Aubrey Plaza plays Daisy in the new Adam Sandler/Seth Rogan film FUNNY PEOPLE. She describes her character, “…an upcoming comedienne who moved from LA to New York and she’s kind of like, new to the stand up circuit. She falls in with a crowd where she meets Jason Schwartzman’s character and Seth Rogan’s character. It’s kind of like the girl out of the guys comedienne. She’s a little weird and quirky.” Which seems appropriate. (Well, the quirky thing, not the weird thing.)

She cracked me up from the moment I met her, asking if I wanted her to put her shoes back on after I told her this interview was print. She also said, ” really like JoBlo,” which makes her even cooler. Plaza has a major improv background, performing in the UPRIGHT CITIZENS BRIGADE. She also stars as Amy Poehler’s intern April on the NBC series, PARKS AND RECREATION. And, as I’m sure all you graphic novel fans know, Plaza will be in the upcoming SCOTT PILGRIM VS. THE WORLD with Michael Cera. She gave us the story on working on the film, breaking into the stand up world, and her desire for stalkers. (Not really boys…)

At one point in the film, your character is described as a “starfucker”. (Jason Schwartzman plays a minor celebrity and Daisy, well, you know where I’m going.) You’re all over the place now. Television, film…have you gotten any stalkers yet?
Um, no. I hope that happens soon. I really do. No one has stalked me yet. The stuff I’m in hasn’t really come out yet, so maybe people don’t want to stalk me yet. But hopefully…soon. I’d love to at least get a few early stalkers, and then maybe like, some really serious ones.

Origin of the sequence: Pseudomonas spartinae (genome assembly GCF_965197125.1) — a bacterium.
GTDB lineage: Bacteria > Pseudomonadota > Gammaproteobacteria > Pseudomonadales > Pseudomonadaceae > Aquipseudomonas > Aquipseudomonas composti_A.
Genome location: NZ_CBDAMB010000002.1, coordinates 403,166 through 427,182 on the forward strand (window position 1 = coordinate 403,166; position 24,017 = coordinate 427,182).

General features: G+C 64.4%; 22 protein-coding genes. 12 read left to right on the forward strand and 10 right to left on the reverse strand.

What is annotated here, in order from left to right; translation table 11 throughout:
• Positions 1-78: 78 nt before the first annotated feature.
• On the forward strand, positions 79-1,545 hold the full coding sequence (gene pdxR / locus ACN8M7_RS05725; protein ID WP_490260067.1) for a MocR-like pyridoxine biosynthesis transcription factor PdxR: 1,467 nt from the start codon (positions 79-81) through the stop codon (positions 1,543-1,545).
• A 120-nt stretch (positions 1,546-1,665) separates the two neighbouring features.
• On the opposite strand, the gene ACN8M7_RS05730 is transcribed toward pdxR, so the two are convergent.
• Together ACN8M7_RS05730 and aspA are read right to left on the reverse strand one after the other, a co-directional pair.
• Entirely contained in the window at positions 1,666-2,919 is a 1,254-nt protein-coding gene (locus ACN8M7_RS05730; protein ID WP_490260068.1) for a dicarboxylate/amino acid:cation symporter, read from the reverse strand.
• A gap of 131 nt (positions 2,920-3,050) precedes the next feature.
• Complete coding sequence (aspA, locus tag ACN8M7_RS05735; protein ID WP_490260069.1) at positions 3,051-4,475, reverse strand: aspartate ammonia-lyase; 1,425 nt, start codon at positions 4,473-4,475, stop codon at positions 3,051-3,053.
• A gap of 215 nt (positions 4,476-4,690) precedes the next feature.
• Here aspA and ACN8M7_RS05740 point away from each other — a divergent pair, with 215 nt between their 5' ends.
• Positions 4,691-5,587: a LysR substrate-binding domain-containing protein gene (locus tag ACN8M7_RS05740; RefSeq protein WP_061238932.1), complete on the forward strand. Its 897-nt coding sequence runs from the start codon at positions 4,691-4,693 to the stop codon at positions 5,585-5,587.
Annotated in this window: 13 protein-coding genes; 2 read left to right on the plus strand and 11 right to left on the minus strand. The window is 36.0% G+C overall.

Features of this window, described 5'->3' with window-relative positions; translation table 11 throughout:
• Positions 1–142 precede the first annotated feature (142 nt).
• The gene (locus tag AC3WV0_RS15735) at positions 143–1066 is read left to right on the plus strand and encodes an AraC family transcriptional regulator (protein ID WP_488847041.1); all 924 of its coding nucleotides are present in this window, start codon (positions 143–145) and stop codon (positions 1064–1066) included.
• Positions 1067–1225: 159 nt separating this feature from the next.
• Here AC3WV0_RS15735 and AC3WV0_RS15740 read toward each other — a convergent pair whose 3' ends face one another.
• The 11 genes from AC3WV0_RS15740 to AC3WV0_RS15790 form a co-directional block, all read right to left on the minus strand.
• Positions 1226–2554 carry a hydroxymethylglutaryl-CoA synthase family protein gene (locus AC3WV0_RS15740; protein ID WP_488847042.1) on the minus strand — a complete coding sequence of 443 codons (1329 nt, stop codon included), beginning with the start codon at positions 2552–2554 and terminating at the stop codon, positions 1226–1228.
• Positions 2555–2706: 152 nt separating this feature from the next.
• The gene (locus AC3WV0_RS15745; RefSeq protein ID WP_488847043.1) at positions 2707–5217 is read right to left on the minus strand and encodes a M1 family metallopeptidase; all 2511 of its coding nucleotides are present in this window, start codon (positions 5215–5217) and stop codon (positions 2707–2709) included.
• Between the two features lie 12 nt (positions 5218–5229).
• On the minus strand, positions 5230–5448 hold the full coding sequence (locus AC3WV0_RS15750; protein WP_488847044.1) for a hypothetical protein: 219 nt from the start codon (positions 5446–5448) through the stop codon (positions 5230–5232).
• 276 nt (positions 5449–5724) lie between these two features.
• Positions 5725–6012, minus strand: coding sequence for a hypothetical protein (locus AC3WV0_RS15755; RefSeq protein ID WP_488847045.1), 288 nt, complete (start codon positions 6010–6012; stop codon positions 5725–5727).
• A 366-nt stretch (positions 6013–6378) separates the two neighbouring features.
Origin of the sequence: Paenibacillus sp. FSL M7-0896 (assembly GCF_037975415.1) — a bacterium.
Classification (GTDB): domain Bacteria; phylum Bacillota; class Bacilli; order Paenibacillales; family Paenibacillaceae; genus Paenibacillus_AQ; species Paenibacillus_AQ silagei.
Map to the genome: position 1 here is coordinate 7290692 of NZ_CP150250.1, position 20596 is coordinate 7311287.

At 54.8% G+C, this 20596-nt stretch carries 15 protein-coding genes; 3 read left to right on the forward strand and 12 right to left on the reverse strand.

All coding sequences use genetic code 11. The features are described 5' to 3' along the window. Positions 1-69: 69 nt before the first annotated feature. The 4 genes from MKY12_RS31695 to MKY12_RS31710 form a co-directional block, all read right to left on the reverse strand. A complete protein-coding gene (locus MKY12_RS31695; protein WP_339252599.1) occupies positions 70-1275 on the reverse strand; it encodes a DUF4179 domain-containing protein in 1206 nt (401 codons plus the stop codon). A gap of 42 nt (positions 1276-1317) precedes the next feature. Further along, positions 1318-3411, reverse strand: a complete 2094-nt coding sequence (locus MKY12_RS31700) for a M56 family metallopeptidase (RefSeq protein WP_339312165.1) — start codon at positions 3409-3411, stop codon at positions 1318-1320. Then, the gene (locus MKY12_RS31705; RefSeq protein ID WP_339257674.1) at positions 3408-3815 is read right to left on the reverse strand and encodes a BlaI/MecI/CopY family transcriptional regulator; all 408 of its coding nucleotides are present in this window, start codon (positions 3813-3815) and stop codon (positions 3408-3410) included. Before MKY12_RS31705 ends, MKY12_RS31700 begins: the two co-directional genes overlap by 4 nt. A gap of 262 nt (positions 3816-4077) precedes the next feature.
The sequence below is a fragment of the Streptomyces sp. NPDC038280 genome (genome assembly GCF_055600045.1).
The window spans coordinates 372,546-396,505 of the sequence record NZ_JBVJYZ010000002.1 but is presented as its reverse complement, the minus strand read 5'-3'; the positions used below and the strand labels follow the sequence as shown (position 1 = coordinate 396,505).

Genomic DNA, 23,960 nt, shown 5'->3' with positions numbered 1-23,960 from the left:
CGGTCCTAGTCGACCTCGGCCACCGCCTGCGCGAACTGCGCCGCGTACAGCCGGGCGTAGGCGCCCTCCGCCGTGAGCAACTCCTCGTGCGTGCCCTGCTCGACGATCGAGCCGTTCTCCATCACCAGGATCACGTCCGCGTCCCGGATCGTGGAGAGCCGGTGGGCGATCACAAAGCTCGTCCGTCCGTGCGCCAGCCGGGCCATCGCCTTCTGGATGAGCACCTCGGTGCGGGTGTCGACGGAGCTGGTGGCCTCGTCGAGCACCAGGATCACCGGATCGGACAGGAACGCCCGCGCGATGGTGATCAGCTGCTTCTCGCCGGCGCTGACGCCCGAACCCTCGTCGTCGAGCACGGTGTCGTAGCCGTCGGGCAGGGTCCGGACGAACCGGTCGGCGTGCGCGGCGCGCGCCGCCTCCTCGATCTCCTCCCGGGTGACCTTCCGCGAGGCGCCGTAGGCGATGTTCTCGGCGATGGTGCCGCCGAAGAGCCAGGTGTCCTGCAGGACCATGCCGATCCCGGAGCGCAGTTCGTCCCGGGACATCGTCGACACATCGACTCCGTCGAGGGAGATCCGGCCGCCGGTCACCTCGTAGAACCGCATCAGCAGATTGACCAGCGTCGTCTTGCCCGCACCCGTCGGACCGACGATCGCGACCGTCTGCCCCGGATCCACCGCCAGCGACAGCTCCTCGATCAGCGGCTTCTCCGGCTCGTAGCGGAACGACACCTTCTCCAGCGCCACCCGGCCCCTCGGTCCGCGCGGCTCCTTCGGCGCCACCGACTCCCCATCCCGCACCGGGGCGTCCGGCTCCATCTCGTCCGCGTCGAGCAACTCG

You have a pretty hardcore improv background. How much did you guys do? How much of the script was actually used?
Well, I would say that the script was, you know, obviously really strong, and everything was in there, but I think Judd (Apatow) just, he allowed us to kind of play when we did scenes, and kind of write on our feet sometimes. He was really, really open to everyone’s ideas. And also, he comes up with different ideas in the moment. So there was a lot of playing around.

This is a much darker story for Judd…
Yeah, I’d say it’s kind of like a hilarious movie about something really serious. [laughs]

A funny movie about death?
Yeah. [laughs] I think it’s a lot deeper than maybe some of the other things he’s done, but it’s just as funny, which makes it great. Truth in comedy I guess.

I read that you were cast in this because of the casting director for PARKS AND RECREATION. Is that true? How did that come about?
Well, I had met Allison Jones about this time last year, not about the movie. And I think in that meeting she kind of realized, oh, you might be kind of great for this think I have coming up. And she had me put myself on tape and send the tape into Judd. Then they brought me in and I read with Seth. But I think the thing that got me into the movie was the stand up that I did. I hadn’t done stand up before, and I knew that he wanted to cast some stand ups. So I filmed myself doing stand up for the first time and put it on YouTube and sent it to her. She sent it to him and that was kind of the final thing that made them want me, I guess.

I imagine the transition from improv to stand up is easier than just getting up there cold. What was it like for you?
It was pretty terrifying. [laughs] Improv is so different. You know? You’re with a group of people. You can rely on each other. Not all the pressure is on you, I think. And you’re coming up with it in the moment, so if something doesn’t work, the audience forgives you…but with stand up, it’s all you. It’s your material, it’s you delivering the material, how you say it and what you say. If you bomb, you can’t turn to anybody except for yourself, so it’s really scary to me. [laughs] But it’s been really fun and I have always wanted to do it. So this kind of shoved me right into it. Really fast. Which is what made me get really into it.